When Toggle Isn’t Appropriate
Toggle is a control that allows users to change settings, preferences or other types of information. Toggles can be effective when they’re used with clear labels, standard visual design, and deliver immediate results. Toggles are often preferred to radio buttons or checkboxes in mobile apps because they take up less screen space.
But there are times when they’re not appropriate. When toggles are used in long forms where other controls like radio buttons are available, they may be interpreted as confusing by some users. For example, a user might have to click Save or Submit for the toggle to apply, which can be inconsistent with other form elements that have immediate results.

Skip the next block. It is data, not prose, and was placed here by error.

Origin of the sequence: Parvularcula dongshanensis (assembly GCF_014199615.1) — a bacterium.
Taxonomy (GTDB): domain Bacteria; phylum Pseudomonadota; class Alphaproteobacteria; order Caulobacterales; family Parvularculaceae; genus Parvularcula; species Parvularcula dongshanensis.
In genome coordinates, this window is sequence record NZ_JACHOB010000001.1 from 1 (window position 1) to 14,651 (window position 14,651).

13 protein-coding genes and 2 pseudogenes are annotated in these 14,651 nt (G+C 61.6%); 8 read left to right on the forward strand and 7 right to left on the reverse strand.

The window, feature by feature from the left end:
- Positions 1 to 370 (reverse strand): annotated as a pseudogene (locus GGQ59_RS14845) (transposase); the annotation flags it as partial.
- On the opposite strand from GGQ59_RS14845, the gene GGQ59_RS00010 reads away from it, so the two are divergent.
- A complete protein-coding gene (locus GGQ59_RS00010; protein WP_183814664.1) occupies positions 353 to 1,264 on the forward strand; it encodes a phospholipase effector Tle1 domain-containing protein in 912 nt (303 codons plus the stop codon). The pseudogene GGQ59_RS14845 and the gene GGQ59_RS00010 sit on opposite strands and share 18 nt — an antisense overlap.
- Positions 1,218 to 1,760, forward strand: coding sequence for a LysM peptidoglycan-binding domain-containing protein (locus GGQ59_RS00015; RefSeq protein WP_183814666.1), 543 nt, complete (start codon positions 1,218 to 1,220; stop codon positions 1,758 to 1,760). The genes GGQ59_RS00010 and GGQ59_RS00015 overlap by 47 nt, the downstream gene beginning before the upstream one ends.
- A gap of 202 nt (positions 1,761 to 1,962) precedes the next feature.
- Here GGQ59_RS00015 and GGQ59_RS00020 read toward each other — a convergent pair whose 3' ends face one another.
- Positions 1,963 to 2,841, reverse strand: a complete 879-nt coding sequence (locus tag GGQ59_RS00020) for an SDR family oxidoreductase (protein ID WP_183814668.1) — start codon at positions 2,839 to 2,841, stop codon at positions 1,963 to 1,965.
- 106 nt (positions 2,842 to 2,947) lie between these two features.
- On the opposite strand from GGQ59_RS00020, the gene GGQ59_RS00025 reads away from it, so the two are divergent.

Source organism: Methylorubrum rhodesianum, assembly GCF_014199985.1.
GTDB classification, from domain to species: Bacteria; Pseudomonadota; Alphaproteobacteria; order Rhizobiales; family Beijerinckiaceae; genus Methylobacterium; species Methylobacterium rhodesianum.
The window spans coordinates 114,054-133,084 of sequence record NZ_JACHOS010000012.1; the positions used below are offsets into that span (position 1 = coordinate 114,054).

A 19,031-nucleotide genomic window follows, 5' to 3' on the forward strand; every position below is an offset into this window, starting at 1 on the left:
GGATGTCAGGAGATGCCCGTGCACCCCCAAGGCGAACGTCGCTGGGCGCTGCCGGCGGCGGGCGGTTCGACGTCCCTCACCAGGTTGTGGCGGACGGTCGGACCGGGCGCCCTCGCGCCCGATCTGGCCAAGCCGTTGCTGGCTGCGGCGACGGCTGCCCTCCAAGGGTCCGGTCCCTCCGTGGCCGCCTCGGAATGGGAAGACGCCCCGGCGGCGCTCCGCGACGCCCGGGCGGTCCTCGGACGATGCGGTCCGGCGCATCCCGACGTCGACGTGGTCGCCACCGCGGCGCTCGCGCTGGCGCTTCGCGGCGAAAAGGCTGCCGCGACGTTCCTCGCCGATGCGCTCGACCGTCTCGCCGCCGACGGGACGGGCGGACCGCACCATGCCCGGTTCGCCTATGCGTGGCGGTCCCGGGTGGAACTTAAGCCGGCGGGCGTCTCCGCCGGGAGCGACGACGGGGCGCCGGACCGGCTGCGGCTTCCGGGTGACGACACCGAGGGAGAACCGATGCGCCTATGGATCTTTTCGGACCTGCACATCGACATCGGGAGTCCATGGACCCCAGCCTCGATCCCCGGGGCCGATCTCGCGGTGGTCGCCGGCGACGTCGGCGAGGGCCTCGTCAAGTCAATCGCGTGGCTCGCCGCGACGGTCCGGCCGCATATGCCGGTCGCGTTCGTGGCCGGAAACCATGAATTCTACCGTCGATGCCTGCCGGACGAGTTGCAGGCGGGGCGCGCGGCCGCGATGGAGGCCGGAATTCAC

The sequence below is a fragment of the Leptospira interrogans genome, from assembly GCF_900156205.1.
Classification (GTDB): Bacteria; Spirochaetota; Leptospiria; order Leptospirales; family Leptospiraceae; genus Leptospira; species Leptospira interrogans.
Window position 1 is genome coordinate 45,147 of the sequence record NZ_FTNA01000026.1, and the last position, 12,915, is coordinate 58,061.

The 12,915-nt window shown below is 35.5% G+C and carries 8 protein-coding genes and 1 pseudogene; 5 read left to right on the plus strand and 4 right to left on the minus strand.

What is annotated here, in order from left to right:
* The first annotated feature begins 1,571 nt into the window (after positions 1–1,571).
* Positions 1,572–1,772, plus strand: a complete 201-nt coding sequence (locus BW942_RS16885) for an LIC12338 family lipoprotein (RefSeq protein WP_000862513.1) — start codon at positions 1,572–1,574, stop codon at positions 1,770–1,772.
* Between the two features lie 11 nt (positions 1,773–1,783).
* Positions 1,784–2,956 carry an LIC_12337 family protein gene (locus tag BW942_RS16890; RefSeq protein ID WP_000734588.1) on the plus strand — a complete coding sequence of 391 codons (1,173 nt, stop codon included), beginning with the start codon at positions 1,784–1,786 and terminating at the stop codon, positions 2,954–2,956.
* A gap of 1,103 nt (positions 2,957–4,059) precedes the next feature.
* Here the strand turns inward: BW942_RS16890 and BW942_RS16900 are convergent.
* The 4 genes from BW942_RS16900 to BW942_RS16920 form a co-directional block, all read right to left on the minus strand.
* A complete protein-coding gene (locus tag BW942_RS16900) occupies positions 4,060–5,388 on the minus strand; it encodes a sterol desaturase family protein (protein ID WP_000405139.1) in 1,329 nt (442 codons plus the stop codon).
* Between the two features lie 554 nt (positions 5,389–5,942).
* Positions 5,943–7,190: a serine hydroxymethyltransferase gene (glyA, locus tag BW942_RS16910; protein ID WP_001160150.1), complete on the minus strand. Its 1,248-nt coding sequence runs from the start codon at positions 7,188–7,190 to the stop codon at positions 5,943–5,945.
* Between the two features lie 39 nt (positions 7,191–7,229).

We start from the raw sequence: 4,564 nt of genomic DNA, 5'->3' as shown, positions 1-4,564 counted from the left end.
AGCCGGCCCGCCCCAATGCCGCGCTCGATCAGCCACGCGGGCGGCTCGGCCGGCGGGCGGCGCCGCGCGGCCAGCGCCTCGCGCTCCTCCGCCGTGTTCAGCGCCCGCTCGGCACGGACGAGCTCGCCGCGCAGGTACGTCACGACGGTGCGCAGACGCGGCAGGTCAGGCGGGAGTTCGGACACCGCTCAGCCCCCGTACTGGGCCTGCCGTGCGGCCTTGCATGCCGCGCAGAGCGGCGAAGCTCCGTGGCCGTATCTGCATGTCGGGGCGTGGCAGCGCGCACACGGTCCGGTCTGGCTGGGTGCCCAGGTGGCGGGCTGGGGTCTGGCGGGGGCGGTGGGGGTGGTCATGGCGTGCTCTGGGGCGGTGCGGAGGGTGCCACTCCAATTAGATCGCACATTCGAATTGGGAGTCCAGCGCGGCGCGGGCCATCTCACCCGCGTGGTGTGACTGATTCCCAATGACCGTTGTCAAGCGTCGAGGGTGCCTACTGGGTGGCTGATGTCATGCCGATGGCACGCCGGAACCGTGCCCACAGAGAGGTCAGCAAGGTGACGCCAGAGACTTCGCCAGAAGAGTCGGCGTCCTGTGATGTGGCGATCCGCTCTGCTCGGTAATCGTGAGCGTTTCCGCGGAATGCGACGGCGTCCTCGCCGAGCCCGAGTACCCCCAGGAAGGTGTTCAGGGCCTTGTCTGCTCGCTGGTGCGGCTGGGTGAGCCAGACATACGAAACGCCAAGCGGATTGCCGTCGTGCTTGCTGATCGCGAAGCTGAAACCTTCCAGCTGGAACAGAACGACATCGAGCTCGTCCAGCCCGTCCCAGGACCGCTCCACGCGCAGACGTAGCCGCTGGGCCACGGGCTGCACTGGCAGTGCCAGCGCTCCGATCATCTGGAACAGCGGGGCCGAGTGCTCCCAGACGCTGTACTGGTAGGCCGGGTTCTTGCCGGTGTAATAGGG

Another consideration is accessibility. If a toggle has to rely on color to convey its current state (like green for on and red for off), it’s important to consider whether this is accessible for all users, especially people who have color blindness or low vision.
It’s also a good idea to make sure that your teams understand the semantics of toggle configurations. For example, when a team decides to roll out a new feature with toggles flipped on it’s usually wise to test the production version with all the toggles flipped on as well as the fall-back configuration where existing or legacy behavior is enabled with those toggles flipped off. This helps to avoid any surprise regressions if a toggle configuration is changed in the future.